Getting Started

The easiest way to get started is with a working application in Typesafe Activator. To learn the basics of Slick start with the Hello Slick template. To learn how to integrate Slick with Play Framework check out the Play Slick with Typesafe IDs template.

To include Slick into an existing project use the library published on Maven Central. For sbt projects add the following to your libraryDependencies:

"com.typesafe.slick" %% "slick" % "2.0.2-RC1",
"org.slf4j" % "slf4j-nop" % "1.6.4"

For Maven projects add the following to your <dependencies>:


Slick uses SLF4J for its own debug logging so you also need to add an SLF4J implementation. Here we are using slf4j-nop to disable logging. You have to replace this with a real logging framework like Logback if you want to see log output.

Slick Examples

Check out the Slick Examples project for more examples like using multiple databases, using native queries, and advanced invoker usage.

Quick Introduction

To use Slick you first need to import the API for the database you will be using, like:

// Use H2Driver to connect to an H2 database
import scala.slick.driver.H2Driver.simple._

Since we are using H2 as our database system, we need to import features from Slick’s H2Driver. A driver’s simple object contains all commonly needed imports from the driver and other parts of Slick such as session handling.

Database Connection

In the body of the application we create a Database object which specifies how to connect to a database, and then immediately open a session, running all code within the following block inside that session:

Database.forURL("jdbc:h2:mem:test1", driver = "org.h2.Driver") withSession {
  implicit session =>
  // <- write queries here

In a Java SE environment, database sessions are usually created by connecting to a JDBC URL using a JDBC driver class (see the JDBC driver’s documentation for the correct URL syntax). If you are only using plain SQL queries, nothing more is required, but when Slick is generating SQL code for you (using the direct embedding or the lifted embedding), you need to make sure to use a matching Slick driver (in our case the H2Driver import above).


We are using the lifted embedding in this application, so we need Table row classes and TableQuery values for our database tables. You can either use the code generator to automatically create them for your database schema or you can write them by hand:

// Definition of the SUPPLIERS table
class Suppliers(tag: Tag) extends Table[(Int, String, String, String, String, String)](tag, "SUPPLIERS") {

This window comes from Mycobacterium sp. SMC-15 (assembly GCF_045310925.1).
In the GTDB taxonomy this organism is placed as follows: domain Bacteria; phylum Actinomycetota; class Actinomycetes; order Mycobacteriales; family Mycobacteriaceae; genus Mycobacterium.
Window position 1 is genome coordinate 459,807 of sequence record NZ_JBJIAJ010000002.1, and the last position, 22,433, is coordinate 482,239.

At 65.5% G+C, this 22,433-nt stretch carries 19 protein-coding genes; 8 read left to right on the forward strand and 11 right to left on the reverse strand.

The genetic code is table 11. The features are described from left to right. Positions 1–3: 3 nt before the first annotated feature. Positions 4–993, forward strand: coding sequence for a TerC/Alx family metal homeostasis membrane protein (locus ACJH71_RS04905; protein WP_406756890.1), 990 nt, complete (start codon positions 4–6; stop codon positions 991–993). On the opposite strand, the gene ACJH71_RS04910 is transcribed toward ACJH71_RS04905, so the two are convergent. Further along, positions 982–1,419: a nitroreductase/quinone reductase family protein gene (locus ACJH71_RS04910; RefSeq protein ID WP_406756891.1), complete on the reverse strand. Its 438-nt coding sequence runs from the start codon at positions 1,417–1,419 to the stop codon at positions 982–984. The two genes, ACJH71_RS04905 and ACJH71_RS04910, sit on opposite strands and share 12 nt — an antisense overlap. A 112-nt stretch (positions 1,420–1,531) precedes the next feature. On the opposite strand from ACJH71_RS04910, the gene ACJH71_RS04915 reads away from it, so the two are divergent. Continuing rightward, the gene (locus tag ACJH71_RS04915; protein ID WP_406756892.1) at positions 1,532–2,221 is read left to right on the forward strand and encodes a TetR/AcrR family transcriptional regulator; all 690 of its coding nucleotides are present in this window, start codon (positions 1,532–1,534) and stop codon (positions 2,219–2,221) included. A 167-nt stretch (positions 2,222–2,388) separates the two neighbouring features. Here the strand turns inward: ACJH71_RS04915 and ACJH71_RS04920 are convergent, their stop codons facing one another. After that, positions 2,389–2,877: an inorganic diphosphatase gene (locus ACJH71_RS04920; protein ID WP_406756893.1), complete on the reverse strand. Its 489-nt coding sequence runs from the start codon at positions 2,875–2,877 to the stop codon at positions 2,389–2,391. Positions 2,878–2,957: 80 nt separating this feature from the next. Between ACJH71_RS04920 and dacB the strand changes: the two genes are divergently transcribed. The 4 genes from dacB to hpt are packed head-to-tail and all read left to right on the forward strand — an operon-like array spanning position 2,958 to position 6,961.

def id = column[Int]("SUP_ID", O.PrimaryKey) // This is the primary key column
  def name = column[String]("SUP_NAME")
  def street = column[String]("STREET")
  def city = column[String]("CITY")
  def state = column[String]("STATE")
  def zip = column[String]("ZIP")
  // Every table needs a * projection with the same type as the table's type parameter
  def * = (id, name, street, city, state, zip)
val suppliers = TableQuery[Suppliers]

// Definition of the COFFEES table
class Coffees(tag: Tag) extends Table[(String, Int, Double, Int, Int)](tag, "COFFEES") {
  def name = column[String]("COF_NAME", O.PrimaryKey)
  def supID = column[Int]("SUP_ID")
  def price = column[Double]("PRICE")
  def sales = column[Int]("SALES")
  def total = column[Int]("TOTAL")
  def * = (name, supID, price, sales, total)
  // A reified foreign key relation that can be navigated to create a join
  def supplier = foreignKey("SUP_FK", supID, suppliers)(
val coffees = TableQuery[Coffees]

All columns get a name (usually in camel case for Scala and upper case with underscores for SQL) and a Scala type (from which the SQL type can be derived automatically). The table object also needs a Scala name, SQL name and type. The type argument of the table must match the type of the special * projection. In simple cases this is a tuple of all columns but more complex mappings are possible.

The foreignKey definition in the coffees table ensures that the supID field can only contain values for which a corresponding id exists in the suppliers table, thus creating an n to one relationship: A Coffees row points to exactly one Suppliers row but any number of coffees can point to the same supplier. This constraint is enforced at the database level.

Populating the Database